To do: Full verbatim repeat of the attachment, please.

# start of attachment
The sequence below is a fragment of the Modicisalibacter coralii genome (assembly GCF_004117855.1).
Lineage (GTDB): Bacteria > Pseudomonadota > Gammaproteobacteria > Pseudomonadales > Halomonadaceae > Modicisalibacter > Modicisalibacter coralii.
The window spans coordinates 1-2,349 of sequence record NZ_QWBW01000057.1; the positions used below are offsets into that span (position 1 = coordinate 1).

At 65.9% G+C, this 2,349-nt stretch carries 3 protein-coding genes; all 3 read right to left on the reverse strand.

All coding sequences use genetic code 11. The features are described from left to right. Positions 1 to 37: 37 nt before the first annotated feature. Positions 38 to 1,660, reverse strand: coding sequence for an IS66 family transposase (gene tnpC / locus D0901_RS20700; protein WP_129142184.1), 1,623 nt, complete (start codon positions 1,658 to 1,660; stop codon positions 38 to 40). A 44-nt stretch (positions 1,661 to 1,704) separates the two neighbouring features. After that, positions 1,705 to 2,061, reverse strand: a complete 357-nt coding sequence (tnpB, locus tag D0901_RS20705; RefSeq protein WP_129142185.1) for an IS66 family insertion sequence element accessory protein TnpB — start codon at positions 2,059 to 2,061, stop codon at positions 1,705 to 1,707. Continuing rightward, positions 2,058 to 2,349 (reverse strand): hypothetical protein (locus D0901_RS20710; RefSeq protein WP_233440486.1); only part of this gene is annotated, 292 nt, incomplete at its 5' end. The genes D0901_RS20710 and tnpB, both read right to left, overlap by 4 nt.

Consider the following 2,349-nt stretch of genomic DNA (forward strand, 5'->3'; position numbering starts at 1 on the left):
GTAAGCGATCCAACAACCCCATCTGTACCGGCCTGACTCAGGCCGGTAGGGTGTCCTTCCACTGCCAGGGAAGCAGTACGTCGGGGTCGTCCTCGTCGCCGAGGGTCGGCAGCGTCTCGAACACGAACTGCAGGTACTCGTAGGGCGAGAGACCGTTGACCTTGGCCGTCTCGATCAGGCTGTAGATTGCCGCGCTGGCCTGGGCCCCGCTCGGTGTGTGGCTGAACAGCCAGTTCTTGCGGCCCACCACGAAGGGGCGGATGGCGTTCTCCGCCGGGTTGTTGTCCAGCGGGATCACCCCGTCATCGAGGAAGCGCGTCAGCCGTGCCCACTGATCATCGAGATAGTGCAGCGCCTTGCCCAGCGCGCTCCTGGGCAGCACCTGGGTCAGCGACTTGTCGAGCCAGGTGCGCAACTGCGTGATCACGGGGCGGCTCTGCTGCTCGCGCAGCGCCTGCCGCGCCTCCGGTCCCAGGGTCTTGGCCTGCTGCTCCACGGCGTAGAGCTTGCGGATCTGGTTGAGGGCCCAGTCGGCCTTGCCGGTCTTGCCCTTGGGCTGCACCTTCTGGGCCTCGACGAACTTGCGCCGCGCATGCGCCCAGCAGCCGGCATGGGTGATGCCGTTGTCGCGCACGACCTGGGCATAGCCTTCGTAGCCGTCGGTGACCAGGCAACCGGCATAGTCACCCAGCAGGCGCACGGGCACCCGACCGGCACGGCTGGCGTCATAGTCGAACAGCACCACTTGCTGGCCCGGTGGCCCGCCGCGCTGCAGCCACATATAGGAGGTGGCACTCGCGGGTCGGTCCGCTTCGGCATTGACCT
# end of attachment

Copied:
The sequence below is a fragment of the Modicisalibacter coralii genome (assembly GCF_004117855.1).
Lineage (GTDB): Bacteria > Pseudomonadota > Gammaproteobacteria > Pseudomonadales > Halomonadaceae > Modicisalibacter > Modicisalibacter coralii.
The window spans coordinates 1-2,349 of sequence record NZ_QWBW01000057.1; the positions used below are offsets into that span (position 1 = coordinate 1).

At 65.9% G+C, this 2,349-nt stretch carries 3 protein-coding genes; all 3 read right to left on the reverse strand.

All coding sequences use genetic code 11. The features are described from left to right. Positions 1 to 37: 37 nt before the first annotated feature. Positions 38 to 1,660, reverse strand: coding sequence for an IS66 family transposase (gene tnpC / locus D0901_RS20700; protein WP_129142184.1), 1,623 nt, complete (start codon positions 1,658 to 1,660; stop codon positions 38 to 40). A 44-nt stretch (positions 1,661 to 1,704) separates the two neighbouring features. After that, positions 1,705 to 2,061, reverse strand: a complete 357-nt coding sequence (tnpB, locus tag D0901_RS20705; RefSeq protein WP_129142185.1) for an IS66 family insertion sequence element accessory protein TnpB — start codon at positions 2,059 to 2,061, stop codon at positions 1,705 to 1,707. Continuing rightward, positions 2,058 to 2,349 (reverse strand): hypothetical protein (locus D0901_RS20710; RefSeq protein WP_233440486.1); only part of this gene is annotated, 292 nt, incomplete at its 5' end. The genes D0901_RS20710 and tnpB, both read right to left, overlap by 4 nt.

Consider the following 2,349-nt stretch of genomic DNA (forward strand, 5'->3'; position numbering starts at 1 on the left):
GTAAGCGATCCAACAACCCCATCTGTACCGGCCTGACTCAGGCCGGTAGGGTGTCCTTCCACTGCCAGGGAAGCAGTACGTCGGGGTCGTCCTCGTCGCCGAGGGTCGGCAGCGTCTCGAACACGAACTGCAGGTACTCGTAGGGCGAGAGACCGTTGACCTTGGCCGTCTCGATCAGGCTGTAGATTGCCGCGCTGGCCTGGGCCCCGCTCGGTGTGTGGCTGAACAGCCAGTTCTTGCGGCCCACCACGAAGGGGCGGATGGCGTTCTCCGCCGGGTTGTTGTCCAGCGGGATCACCCCGTCATCGAGGAAGCGCGTCAGCCGTGCCCACTGATCATCGAGATAGTGCAGCGCCTTGCCCAGCGCGCTCCTGGGCAGCACCTGGGTCAGCGACTTGTCGAGCCAGGTGCGCAACTGCGTGATCACGGGGCGGCTCTGCTGCTCGCGCAGCGCCTGCCGCGCCTCCGGTCCCAGGGTCTTGGCCTGCTGCTCCACGGCGTAGAGCTTGCGGATCTGGTTGAGGGCCCAGTCGGCCTTGCCGGTCTTGCCCTTGGGCTGCACCTTCTGGGCCTCGACGAACTTGCGCCGCGCATGCGCCCAGCAGCCGGCATGGGTGATGCCGTTGTCGCGCACGACCTGGGCATAGCCTTCGTAGCCGTCGGTGACCAGGCAACCGGCATAGTCACCCAGCAGGCGCACGGGCACCCGACCGGCACGGCTGGCGTCATAGTCGAACAGCACCACTTGCTGGCCCGGTGGCCCGCCGCGCTGCAGCCACATATAGGAGGTGGCACTCGCGGGTCGGTCCGCTTCGGCATTGACCT